On the back of the polling card it says that “It is an offence to vote as a proxy for more than two people, unless you are their spouse, civil partner…” – demonstrating that it is OK for a husband to vote as a proxy for his wife.
Advice from Alzheimer’s Society on proxy voting for people with dementia
Alzheimer’s Society, the UK’s leading dementia charity, also provided some assistance with our situation. They referred me to their blog, “Dementia doesn’t change your right to vote on 6 May”, where it states that people with powers of attorney cannot vote on someone’s behalf but that anyone can appoint someone else to vote on their behalf.
This suggests that Margaret’s name should not be removed from the electoral register, as the ERO suggested, but that someone, other than me as her attorney, can vote on behalf of Margaret by proxy. As the Alzheimer’s Society blog says:
“You don’t need mental capacity to vote, you do need mental capacity to appoint a proxy”
Having received guidance from both Alzheimer’s Society and Dementia Forward, I made one final request for Margaret to be added to the electoral register, and that I be her designated proxy voter.
Letter confirming Margaret’s proxy vote
As Alzheimer’s Society points out, “no one can be prevented from voting just because they have dementia”. It’s essential that this message is shared, so that those with Alzheimer’s have an equal voice to others. Local authorities have a responsibility, and a moral duty, to assist those with Alzheimer’s to register, and to make the polling stations accessible.
After much discussion with the ERO about whether Margaret had the mental capacity to vote, or to appoint a proxy, we received the following letter. There was no explanation as to why we had previously been told Margaret was being removed from the register:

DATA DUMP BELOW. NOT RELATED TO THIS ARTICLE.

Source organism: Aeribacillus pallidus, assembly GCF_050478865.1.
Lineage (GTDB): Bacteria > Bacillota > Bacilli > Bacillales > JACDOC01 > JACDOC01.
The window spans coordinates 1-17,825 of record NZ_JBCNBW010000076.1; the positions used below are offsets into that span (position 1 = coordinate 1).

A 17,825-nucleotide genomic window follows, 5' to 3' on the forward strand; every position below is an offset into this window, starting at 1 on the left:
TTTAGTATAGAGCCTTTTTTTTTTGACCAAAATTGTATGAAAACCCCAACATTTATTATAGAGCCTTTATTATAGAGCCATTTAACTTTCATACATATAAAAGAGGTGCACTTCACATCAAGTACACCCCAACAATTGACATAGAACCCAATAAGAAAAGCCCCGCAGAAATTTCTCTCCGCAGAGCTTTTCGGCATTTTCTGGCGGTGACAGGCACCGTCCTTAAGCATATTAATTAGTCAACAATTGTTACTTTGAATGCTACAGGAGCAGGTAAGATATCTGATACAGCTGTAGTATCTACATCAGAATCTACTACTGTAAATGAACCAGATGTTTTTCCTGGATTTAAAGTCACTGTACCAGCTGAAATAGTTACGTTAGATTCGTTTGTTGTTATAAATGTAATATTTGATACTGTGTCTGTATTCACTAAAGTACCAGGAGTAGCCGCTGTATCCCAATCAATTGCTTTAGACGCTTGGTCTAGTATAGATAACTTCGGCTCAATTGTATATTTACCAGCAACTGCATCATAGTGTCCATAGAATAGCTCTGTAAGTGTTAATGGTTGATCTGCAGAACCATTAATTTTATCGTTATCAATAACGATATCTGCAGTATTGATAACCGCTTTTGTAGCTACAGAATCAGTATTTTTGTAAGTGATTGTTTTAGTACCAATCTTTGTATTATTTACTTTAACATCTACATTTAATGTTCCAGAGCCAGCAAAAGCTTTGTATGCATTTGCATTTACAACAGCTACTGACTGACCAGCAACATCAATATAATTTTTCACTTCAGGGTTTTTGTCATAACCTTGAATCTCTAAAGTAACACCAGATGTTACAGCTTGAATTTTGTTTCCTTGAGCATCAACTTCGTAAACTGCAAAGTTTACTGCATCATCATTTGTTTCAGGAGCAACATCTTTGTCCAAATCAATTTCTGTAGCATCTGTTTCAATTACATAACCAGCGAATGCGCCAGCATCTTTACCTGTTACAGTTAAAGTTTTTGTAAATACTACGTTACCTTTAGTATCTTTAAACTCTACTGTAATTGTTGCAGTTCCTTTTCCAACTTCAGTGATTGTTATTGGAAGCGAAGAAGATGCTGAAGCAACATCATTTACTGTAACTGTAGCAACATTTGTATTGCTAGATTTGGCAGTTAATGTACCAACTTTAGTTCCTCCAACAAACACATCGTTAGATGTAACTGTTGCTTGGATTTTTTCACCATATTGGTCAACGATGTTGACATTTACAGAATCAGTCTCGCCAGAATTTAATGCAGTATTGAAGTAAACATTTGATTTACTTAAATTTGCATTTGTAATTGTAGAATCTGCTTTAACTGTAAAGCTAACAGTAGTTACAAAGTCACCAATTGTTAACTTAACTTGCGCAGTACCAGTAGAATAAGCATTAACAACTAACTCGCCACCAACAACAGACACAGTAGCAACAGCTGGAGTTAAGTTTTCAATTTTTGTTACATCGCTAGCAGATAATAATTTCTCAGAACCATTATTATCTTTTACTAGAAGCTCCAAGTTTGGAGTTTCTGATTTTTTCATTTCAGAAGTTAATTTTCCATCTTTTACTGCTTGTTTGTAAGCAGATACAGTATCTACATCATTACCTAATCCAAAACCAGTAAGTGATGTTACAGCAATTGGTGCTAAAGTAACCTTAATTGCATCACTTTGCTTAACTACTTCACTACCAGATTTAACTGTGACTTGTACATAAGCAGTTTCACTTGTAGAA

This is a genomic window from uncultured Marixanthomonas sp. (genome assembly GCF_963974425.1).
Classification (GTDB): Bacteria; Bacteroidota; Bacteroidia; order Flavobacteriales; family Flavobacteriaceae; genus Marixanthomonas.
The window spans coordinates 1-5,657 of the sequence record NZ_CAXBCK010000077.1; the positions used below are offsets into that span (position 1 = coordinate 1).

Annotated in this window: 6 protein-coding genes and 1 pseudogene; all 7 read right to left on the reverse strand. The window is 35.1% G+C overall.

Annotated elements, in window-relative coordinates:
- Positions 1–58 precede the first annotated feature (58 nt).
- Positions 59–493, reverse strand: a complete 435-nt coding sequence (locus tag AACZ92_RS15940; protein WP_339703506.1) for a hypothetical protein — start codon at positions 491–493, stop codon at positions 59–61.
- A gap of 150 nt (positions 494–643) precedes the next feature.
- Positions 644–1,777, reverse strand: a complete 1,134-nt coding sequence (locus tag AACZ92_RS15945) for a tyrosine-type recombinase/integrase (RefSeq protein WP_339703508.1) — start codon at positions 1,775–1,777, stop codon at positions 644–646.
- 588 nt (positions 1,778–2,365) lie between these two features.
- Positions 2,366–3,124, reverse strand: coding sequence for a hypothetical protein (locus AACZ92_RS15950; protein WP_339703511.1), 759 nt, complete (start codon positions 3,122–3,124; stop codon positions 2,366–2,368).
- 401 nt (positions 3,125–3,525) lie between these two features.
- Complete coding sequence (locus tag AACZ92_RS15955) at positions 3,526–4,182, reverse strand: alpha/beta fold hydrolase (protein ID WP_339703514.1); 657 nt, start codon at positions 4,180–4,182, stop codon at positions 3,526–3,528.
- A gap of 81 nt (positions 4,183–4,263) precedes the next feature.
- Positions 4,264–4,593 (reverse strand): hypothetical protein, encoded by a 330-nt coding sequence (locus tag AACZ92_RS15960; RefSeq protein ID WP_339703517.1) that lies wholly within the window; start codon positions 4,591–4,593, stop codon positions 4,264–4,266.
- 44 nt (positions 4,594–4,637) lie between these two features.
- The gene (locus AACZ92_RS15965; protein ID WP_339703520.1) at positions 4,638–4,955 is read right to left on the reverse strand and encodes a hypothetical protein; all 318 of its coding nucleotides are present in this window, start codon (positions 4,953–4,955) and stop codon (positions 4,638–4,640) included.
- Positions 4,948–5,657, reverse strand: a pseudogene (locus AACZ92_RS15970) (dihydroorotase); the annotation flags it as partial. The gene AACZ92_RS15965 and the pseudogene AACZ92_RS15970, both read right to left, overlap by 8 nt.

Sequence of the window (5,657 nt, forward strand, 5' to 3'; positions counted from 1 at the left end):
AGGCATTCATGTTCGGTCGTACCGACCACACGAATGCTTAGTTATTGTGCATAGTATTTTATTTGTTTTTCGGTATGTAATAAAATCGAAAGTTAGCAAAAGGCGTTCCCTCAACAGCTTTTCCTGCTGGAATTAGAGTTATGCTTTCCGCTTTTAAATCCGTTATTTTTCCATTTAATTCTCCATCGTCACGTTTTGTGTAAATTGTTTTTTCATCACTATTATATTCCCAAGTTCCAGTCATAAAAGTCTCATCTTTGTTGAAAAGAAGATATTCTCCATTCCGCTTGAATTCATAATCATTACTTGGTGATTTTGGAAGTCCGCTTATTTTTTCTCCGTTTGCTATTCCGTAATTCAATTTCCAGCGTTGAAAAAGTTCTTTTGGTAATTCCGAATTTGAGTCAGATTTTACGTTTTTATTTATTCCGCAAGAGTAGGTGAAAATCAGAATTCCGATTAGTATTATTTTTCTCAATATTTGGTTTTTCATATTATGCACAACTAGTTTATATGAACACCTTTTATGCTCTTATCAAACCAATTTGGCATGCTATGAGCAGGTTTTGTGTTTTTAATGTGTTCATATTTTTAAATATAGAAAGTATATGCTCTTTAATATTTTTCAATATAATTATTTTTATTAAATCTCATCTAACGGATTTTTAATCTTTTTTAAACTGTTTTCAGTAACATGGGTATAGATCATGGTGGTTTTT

Dear Margaret Brown,
Notice of AIlowance of a Proxy vote application
I am pleased to inform you that I have allowed your proxy application.
Details about your absent vote are listed below:
Absent vote Type: Proxy
For: Local Government, Parliamentary and European Elections
Until: Further Notice
Proxy: Derek James Brown
I have entered the person above onto my list of proxies.
If you require any further information or assistance with this matter, please do not hesitate to contact me.
Jayne Preece (Electoral Services Officer)
The guidance for the Electoral Registration Officer clearly states:-
“The ERO does not have the expertise to determine whether a person has mental capacity or not” and “There should be a presumption that the person has capacity”.
The sad situation is that, as with many issues regarding people with mental impairment, the attitude is: refuse first and let them fight for their rights. In the end, when it comes to the question of mental capacity, society still says ‘no’, unless you are able to fight your corner.
Society needs to grow a heart.